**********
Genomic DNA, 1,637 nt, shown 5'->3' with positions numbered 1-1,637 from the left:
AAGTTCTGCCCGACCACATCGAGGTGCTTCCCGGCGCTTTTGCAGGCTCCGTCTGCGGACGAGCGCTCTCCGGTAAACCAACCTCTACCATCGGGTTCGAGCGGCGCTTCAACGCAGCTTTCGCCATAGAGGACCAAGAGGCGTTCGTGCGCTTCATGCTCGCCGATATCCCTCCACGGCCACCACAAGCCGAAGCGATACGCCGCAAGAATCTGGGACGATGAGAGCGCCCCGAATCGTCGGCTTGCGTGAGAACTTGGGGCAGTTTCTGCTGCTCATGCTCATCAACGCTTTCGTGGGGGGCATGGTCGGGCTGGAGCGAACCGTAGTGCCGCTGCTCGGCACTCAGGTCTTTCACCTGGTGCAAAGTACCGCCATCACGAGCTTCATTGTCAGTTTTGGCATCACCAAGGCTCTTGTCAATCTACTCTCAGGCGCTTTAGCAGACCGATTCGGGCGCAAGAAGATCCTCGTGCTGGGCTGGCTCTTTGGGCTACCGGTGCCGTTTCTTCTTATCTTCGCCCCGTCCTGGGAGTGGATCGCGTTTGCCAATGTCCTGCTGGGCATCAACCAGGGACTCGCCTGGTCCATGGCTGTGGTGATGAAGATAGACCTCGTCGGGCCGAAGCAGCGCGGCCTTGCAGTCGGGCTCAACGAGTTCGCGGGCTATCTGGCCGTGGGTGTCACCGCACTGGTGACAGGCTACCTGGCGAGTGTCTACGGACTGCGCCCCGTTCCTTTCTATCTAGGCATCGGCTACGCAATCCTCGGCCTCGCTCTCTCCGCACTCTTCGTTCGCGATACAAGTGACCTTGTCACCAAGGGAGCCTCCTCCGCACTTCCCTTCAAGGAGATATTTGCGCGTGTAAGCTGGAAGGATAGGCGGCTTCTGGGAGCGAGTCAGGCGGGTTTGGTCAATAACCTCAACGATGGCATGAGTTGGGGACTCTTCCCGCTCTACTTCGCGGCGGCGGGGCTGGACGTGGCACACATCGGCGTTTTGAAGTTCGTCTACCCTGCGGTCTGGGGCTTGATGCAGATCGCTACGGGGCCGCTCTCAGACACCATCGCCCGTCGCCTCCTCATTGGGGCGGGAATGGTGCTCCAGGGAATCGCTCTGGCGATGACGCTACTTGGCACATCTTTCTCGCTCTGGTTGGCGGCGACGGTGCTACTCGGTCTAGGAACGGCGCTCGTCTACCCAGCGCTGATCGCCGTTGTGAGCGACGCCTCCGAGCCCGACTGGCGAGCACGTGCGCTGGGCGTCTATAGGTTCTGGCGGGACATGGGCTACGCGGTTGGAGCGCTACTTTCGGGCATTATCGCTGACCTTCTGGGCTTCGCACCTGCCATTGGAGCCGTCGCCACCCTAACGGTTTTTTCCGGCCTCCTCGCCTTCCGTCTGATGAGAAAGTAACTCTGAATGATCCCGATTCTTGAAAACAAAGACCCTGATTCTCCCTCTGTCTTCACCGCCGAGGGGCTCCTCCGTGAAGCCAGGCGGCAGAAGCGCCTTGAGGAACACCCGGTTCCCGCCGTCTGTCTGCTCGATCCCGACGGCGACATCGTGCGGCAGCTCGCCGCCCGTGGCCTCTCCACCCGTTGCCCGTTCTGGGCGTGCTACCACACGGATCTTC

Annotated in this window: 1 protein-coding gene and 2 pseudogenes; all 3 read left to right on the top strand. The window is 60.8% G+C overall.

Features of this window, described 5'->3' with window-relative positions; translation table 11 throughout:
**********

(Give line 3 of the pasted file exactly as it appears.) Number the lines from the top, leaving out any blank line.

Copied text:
Annotated in this window: 1 protein-coding gene and 2 pseudogenes; all 3 read left to right on the top strand. The window is 60.8% G+C overall.